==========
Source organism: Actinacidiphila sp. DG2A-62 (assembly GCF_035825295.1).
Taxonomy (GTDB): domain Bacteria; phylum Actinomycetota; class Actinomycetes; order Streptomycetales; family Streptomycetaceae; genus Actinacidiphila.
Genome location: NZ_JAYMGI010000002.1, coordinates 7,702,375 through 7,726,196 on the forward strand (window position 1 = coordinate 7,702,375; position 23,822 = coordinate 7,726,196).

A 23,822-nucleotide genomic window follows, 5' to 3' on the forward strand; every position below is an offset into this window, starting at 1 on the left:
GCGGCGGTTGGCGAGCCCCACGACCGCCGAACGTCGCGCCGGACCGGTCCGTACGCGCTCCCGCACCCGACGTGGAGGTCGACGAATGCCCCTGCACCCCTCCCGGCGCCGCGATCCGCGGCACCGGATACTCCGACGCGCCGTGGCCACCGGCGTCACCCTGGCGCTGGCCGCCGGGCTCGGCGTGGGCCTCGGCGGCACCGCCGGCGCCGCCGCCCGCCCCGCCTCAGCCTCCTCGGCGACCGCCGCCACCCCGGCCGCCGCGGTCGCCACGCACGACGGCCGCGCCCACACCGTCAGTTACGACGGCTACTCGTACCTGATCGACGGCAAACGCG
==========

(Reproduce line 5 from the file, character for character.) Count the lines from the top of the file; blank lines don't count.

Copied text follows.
GCGGCGGTTGGCGAGCCCCACGACCGCCGAACGTCGCGCCGGACCGGTCCGTACGCGCTCCCGCACCCGACGTGGAGGTCGACGAATGCCCCTGCACCCCTCCCGGCGCCGCGATCCGCGGCACCGGATACTCCGACGCGCCGTGGCCACCGGCGTCACCCTGGCGCTGGCCGCCGGGCTCGGCGTGGGCCTCGGCGGCACCGCCGGCGCCGCCGCCCGCCCCGCCTCAGCCTCCTCGGCGACCGCCGCCACCCCGGCCGCCGCGGTCGCCACGCACGACGGCCGCGCCCACACCGTCAGTTACGACGGCTACTCGTACCTGATCGACGGCAAACGCG